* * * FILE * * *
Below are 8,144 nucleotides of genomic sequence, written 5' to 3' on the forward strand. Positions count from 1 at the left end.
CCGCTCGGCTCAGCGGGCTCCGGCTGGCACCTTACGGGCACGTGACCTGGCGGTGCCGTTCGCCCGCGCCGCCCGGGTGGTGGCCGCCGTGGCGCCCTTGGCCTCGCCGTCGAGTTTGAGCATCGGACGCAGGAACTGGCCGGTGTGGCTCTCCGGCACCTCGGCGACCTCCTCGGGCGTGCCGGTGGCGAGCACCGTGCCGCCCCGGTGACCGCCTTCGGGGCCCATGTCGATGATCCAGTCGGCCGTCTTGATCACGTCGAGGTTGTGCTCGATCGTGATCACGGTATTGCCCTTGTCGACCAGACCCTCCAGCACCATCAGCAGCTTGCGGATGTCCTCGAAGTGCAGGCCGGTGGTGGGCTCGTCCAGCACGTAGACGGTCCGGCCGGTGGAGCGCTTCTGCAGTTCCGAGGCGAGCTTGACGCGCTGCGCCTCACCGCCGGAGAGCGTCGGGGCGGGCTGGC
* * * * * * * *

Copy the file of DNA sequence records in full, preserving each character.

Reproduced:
Below are 8,144 nucleotides of genomic sequence, written 5' to 3' on the forward strand. Positions count from 1 at the left end.
CCGCTCGGCTCAGCGGGCTCCGGCTGGCACCTTACGGGCACGTGACCTGGCGGTGCCGTTCGCCCGCGCCGCCCGGGTGGTGGCCGCCGTGGCGCCCTTGGCCTCGCCGTCGAGTTTGAGCATCGGACGCAGGAACTGGCCGGTGTGGCTCTCCGGCACCTCGGCGACCTCCTCGGGCGTGCCGGTGGCGAGCACCGTGCCGCCCCGGTGACCGCCTTCGGGGCCCATGTCGATGATCCAGTCGGCCGTCTTGATCACGTCGAGGTTGTGCTCGATCGTGATCACGGTATTGCCCTTGTCGACCAGACCCTCCAGCACCATCAGCAGCTTGCGGATGTCCTCGAAGTGCAGGCCGGTGGTGGGCTCGTCCAGCACGTAGACGGTCCGGCCGGTGGAGCGCTTCTGCAGTTCCGAGGCGAGCTTGACGCGCTGCGCCTCACCGCCGGAGAGCGTCGGGGCGGGCTGGC